Talk:WikiJournal of Humanities/Rosetta Stone

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WikiJournal of Humanities is an open-access, free-to-publish, Wikipedia-integrated academic journal for humanities, arts and social sciences topics. WJH WikiJHum Wiki.J.Hum. WikiJHum WikiHum WikiHumanities Wikijournal of Humanities Wikiversity Journal of Humanities WikiJournal Humanities Wikipedia Humanities Wikipedia Humanities journal Free to publish Open access Open-access Non-profit online journal Public peer review

<meta name='citation_doi' value='10.15347/wjh/2019.001'>

Article information

Author: Andrew Dalby[a][i]ORCID iD.svg , et al.

Dalby, A; et al.. 




 


Plagiarism check

Artículo bueno.svg Pass. WMF copyvio tool using TurnItIn. Direct quotes were attributed appropriately and other plagiarized material detected were nouns commonly used in referring to the topic. Jackiekoerner (discusscontribs) 21:30, 2 November 2018 (UTC)

First peer reviewer

Review by Adrienn Almásy , The British Museum
This review was submitted on , and refers to this previous version of the article


Text additions and spelling updates

Suggested word additions or spelling changes to the article are illustrated in bold text.

  • The Rosetta Stone (British Museum EA24) is a granodiorite stele, found in 1799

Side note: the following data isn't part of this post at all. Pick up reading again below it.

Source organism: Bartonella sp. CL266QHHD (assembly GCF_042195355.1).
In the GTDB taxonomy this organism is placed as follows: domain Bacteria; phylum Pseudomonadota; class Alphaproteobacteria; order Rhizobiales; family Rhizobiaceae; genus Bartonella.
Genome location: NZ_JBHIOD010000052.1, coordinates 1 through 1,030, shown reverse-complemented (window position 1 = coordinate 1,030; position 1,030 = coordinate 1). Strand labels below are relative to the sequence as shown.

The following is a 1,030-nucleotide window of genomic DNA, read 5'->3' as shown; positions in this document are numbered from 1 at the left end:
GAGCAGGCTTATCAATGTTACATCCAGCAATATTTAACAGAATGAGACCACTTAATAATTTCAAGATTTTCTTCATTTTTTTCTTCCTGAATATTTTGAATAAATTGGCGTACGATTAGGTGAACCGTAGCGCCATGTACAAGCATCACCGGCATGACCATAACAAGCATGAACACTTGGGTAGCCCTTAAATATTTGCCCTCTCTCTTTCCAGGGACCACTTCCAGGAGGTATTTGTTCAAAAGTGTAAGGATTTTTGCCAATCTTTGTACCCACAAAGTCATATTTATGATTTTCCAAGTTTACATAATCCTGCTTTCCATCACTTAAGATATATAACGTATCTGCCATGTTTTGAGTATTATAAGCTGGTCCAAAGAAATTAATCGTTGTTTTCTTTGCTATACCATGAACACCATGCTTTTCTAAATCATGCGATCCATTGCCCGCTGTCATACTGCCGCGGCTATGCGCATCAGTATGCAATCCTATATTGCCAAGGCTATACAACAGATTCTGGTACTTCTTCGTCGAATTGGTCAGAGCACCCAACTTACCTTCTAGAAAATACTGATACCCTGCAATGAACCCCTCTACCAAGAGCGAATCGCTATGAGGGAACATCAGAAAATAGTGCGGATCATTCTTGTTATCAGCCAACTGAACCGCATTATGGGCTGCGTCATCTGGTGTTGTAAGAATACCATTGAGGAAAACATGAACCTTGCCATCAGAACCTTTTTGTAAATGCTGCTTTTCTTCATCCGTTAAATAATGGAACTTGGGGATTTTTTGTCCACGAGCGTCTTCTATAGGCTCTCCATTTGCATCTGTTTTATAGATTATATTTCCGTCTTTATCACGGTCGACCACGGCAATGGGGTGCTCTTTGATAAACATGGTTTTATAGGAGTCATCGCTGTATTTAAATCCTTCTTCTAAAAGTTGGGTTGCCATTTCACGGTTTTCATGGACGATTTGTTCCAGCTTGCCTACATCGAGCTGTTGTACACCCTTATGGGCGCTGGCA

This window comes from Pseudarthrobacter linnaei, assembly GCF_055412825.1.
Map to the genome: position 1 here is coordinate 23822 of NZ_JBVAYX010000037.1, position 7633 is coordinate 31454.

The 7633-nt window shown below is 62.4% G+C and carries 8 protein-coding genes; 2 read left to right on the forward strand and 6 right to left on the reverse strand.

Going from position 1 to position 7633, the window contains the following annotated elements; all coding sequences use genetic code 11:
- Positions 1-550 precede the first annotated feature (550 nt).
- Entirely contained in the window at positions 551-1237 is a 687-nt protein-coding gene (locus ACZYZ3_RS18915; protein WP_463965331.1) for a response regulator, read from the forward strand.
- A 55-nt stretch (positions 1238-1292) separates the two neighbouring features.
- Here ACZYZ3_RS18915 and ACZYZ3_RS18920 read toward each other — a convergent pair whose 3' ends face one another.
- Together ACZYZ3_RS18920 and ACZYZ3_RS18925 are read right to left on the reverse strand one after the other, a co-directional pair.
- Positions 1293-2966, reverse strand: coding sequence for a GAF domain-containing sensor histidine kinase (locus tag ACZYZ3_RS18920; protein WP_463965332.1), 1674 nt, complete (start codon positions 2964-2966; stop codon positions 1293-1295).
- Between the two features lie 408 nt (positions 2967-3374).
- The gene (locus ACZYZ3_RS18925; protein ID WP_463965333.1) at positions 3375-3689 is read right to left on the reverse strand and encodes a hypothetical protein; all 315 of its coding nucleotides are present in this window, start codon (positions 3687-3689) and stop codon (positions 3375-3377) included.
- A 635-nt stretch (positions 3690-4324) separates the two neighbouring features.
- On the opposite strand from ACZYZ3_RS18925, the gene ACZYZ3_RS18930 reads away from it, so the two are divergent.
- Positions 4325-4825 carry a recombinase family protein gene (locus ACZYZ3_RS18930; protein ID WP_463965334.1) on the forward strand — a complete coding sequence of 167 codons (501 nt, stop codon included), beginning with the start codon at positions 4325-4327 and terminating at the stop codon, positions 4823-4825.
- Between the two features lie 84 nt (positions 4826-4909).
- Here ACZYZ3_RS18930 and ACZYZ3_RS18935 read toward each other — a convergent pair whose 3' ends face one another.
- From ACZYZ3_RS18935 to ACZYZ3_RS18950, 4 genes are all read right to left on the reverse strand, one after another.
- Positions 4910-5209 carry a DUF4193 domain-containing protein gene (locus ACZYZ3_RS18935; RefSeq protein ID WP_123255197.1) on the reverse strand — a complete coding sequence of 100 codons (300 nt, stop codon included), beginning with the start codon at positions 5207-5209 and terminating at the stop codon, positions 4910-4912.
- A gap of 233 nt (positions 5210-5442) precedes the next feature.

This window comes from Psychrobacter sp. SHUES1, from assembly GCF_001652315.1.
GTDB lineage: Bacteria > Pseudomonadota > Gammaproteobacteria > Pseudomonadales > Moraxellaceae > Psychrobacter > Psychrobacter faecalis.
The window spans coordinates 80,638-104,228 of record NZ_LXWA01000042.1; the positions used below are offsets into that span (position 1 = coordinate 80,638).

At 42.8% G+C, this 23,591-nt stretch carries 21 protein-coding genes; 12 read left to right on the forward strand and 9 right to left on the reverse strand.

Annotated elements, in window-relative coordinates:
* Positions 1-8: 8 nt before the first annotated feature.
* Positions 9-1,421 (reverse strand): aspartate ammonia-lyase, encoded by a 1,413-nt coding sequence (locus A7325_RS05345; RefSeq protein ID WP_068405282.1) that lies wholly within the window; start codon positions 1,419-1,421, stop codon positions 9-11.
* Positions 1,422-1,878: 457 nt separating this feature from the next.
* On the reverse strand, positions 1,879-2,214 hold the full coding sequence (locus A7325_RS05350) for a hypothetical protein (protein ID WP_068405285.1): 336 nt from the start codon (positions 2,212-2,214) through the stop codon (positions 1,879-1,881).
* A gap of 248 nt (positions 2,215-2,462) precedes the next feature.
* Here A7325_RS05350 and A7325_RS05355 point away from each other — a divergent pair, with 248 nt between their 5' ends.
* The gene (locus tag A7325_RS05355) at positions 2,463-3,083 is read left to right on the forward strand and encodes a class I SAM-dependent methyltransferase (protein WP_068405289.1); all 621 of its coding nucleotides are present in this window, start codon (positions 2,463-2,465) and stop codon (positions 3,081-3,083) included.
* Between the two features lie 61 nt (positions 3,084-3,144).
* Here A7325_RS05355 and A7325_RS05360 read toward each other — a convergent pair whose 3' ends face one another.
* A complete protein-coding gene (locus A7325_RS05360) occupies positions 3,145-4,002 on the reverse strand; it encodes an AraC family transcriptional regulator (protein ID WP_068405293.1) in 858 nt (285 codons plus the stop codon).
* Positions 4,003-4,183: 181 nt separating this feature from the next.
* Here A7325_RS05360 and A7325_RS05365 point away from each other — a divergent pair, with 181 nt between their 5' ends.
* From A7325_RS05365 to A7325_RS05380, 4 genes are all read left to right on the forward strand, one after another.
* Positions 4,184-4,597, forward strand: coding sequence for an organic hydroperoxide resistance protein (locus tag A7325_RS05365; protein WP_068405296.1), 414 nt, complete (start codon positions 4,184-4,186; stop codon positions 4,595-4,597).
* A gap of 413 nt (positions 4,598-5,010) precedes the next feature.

• potential to decipher this previously untranslated hieroglyphic script.
  • Three other fragmentary copies (Reviewer comment: Actually, three copies (one only in Greek, another only in hieroglyphs and one, in three fragments, with the three scripts.)
  • as "4 Xandikos" in the Macedonian calendar and "18 Mekhir" in the Egyptian calendar
  • Aëtus son of Aëtus (Reviewer comment: I would prefer Aetos son of Aetos as written in Greek. Aetus is the Latin variant of the Greek name but this variant is also correct.)
  • inscription in Demotic conflicts with this (Check for same spelling in rest of document)
  • ...out two years later under general Tlepolemus, when Agathoclea (check for same spelling in sentence following as well)
  • add a stele found in Elephantine and in Noub Taha after "...Rosetta Stone: the Nubayrah Stele."
  • According to the museum's records, the Rosetta Stone is its most-visited single object,[48] a simple image of it was the museum's best selling postcard for several decades, [49] and a wide variety of merchandise bearing the text from the Rosetta Stone (or replicating its distinctive shape) is sold in the museum’s retail outlets.